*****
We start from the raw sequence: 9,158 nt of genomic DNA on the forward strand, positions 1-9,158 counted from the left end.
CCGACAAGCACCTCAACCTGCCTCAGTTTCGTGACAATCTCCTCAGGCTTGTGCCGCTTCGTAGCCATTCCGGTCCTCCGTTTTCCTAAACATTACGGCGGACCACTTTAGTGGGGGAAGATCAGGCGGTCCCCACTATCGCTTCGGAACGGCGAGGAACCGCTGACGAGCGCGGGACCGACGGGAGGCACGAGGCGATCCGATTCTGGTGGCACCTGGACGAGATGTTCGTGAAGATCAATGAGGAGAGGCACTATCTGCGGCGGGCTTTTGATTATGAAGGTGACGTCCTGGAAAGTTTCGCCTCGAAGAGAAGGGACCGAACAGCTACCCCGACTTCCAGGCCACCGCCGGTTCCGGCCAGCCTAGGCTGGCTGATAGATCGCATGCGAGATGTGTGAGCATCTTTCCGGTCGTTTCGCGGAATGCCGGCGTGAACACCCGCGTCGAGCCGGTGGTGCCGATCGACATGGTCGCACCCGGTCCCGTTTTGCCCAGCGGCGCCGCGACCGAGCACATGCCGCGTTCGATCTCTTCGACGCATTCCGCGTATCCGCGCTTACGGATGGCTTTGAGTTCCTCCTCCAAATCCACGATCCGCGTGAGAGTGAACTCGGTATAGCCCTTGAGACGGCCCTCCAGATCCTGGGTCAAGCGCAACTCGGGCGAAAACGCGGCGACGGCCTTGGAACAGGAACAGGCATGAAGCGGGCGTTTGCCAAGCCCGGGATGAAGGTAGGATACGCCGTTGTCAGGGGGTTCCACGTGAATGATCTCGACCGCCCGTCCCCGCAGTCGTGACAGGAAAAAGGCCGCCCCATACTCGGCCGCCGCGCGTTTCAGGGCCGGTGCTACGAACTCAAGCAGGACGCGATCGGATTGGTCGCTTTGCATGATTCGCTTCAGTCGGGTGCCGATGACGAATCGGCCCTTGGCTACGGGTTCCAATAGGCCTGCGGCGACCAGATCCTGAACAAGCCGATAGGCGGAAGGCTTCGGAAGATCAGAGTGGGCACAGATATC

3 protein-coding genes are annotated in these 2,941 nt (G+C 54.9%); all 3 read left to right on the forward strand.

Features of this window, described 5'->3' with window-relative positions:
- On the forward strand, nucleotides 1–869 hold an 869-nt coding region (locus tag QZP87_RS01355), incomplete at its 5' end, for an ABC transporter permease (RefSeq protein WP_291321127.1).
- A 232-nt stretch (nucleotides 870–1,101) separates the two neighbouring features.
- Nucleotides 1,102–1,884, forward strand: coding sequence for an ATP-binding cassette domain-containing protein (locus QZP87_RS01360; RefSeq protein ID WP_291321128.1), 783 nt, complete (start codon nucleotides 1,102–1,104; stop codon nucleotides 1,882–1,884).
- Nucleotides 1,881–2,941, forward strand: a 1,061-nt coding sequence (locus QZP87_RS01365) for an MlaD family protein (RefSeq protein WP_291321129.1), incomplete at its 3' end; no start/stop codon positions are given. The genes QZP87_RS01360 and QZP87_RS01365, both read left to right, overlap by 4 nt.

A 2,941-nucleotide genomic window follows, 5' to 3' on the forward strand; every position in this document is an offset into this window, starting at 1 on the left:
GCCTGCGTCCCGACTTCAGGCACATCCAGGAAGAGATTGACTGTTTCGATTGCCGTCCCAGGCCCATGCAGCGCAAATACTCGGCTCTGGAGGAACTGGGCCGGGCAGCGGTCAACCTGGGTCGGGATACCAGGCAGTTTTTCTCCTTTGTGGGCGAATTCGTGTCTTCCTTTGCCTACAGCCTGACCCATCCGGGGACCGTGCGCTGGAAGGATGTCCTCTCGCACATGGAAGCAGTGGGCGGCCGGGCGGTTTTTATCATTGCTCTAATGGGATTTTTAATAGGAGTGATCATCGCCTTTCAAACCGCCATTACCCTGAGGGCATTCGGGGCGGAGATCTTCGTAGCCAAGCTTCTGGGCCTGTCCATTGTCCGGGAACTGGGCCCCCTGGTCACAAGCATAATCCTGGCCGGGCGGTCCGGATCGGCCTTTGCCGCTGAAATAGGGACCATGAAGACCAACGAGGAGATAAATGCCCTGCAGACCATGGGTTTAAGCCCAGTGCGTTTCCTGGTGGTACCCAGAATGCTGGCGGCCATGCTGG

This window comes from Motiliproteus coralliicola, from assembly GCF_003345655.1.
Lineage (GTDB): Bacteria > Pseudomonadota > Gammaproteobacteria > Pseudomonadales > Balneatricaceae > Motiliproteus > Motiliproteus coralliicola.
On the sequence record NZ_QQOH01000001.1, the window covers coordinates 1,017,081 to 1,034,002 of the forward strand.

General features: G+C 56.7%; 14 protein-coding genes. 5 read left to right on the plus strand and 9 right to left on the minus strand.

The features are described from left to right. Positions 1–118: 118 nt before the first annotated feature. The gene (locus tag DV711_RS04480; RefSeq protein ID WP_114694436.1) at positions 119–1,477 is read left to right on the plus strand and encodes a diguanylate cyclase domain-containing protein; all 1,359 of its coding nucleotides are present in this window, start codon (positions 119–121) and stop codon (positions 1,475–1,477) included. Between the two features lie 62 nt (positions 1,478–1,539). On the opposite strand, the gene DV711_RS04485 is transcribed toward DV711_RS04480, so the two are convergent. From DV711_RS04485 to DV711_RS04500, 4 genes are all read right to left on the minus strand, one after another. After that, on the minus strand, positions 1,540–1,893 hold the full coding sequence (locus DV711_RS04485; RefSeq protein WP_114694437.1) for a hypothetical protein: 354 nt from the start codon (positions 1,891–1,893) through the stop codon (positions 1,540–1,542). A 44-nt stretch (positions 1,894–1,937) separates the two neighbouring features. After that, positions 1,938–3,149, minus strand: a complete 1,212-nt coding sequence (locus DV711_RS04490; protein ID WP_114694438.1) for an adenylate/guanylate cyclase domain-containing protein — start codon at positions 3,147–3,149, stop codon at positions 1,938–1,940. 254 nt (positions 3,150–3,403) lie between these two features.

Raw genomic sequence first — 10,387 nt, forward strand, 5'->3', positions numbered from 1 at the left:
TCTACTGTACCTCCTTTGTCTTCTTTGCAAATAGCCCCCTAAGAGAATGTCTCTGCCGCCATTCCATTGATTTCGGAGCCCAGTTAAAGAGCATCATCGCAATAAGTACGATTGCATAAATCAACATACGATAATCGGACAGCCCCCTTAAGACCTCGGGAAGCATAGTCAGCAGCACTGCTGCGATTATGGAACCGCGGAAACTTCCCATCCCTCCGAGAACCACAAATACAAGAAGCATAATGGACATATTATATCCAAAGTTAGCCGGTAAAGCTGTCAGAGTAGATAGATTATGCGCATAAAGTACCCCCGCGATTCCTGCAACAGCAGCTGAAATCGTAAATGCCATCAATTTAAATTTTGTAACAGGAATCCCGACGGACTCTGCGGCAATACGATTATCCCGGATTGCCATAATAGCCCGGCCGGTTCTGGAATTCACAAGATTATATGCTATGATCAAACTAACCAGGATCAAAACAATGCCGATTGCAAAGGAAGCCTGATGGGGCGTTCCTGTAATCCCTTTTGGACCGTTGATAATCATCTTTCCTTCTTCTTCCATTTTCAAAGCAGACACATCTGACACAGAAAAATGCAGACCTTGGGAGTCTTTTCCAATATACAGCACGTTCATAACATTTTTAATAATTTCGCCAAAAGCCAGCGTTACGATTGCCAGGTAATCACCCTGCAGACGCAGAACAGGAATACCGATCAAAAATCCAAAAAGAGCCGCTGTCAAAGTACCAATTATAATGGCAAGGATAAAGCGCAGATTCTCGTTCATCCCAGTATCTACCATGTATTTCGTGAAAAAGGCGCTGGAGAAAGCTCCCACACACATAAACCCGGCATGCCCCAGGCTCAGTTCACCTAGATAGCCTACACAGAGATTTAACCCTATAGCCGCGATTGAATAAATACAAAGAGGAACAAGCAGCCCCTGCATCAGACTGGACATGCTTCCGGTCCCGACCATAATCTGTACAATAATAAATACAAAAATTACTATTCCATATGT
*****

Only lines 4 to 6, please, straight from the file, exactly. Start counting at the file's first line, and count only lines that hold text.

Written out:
Features of this window, described 5'->3' with window-relative positions:
- On the forward strand, nucleotides 1–869 hold an 869-nt coding region (locus tag QZP87_RS01355), incomplete at its 5' end, for an ABC transporter permease (RefSeq protein WP_291321127.1).
- A 232-nt stretch (nucleotides 870–1,101) separates the two neighbouring features.